Wednesday, January 27, 2016

Telegram Editorial On State Takeover Of Southbridge Schools

EDITORIAL: A reset in Southbridge – School takeover will help Southbridge turn around its failing schools

It’s not a death sentence, except for the wrong way to run a school system. Think of it as a reset, not just for the Southbridge Public Schools but for the community as a whole.

The Southbridge Public Schools did more than fail its students; it also inadequately prepared students who represent a new generation of Southbridge’s future. This didn’t happen in isolation, however. Southbridge, a town of nearly 17,000 and which has a city form of government, failed its schools. 

The state’s takeover of the public school system yesterday is rare – only Lawrence and Holyoke have previously been placed in similar receivership under the Massachusetts Achievement Gap Act of 2010 – but it’s an opportunity to bring stability to a spinning turnstile of school committee members, superintendents, principals, and business managers.

State Education Commissioner Mitchell D. Chester called Southbridge’s turnover of leadership and governance, with seven superintendents and seven high school principals since 2011 “just outrageous.” In only the first nine months of 2015, the district saw surprise resignations by two different superintendents, the most recent a superintendent who officially served just one month after an interim period. But it’s more than that – five different business directors in seven years. Plus two major shifts on the School Committee in a divided community. Failure on this level doesn't happen in isolation, awaiting just the right superintendent or principal to fix the problem.

Town elections count in selecting the right candidates. Properly vetting and hiring the right superintendents and principals count. An administration setting the right priorities counts. A community providing appropriate support counts. Given the constant turmoil, it’s no surprise that Commissioner Chester said that in his visits to the district that he found it “astonishing how little guidance teachers are receiving.” Mr. Chester told the state Board of Elementary and Secondary Education that the town's chronically low student performance and its students falling further behind their counterparts across the state each year was a continual concern.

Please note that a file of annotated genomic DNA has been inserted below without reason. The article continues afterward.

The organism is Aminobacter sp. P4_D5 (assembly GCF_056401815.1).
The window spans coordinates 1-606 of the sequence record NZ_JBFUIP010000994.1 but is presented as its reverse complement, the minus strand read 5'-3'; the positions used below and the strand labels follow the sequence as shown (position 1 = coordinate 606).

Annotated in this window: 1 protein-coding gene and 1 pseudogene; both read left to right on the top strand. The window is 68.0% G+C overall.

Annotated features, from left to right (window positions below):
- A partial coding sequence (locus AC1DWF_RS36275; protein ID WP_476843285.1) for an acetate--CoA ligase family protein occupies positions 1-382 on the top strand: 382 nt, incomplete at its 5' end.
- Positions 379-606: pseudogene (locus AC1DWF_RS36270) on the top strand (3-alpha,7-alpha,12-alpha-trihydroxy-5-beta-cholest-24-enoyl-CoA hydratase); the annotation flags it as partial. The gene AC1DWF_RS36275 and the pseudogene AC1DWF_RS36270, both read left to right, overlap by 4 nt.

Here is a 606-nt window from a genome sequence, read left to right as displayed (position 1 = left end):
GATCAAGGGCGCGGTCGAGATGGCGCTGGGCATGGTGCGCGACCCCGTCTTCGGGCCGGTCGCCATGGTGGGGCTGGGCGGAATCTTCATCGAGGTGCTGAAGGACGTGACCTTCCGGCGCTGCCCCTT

It’s also striking that Southbridge, a relatively small community with only about 2,200 students, has entered the same company as an urban district, Lawrence, with nearly 13,700 students; and Holyoke, with just over 5,300 students or more than double the student population of Southbridge.

Yesterday’s vote by the state board to approve the commissioner’s recommendation for receivership, as covered by T&G reporter Brian Lee, was nearly unanimous: nine in favor and one abstention. Judging by what has happened in Lawrence and Holyoke, both still under receivership, Southbridge will see an operation no longer bound by collective bargaining agreements, plus the potential for extended classroom hours, a reach-out to community organizations for help, more professional development sessions for teachers, new teacher evaluation systems, an examination of how much is spent on all accounts, including how much is spent on central office operations versus in classrooms. The current interim school superintendent, principals, teachers, and the School Committee will all be accountable to Commissioner Chester and whomever he appoints as receiver. A turnaround plan will develop once a receiver and a local group of stakeholders is convened.

He also indicated yesterday that instead of an individual receiver, as in Lawrence and Holyoke, the state might consider having a nonprofit organization run the district. That may signal a form similar to a charter school board, which wouldn’t be surprising given the Baker-Polito Administration’s affinity for charter school expansion.

While the state now has the power to do what’s necessary in running the schools, it can’t do this alone. Just as Southbridge’s problems didn’t occur in isolation, neither will its solutions. It’s up to the entire community, both in the schools and outside the schools, to collaborate in making this work. 

It’s a new beginning, benefiting a new generation of students who represent the future of Southbridge.

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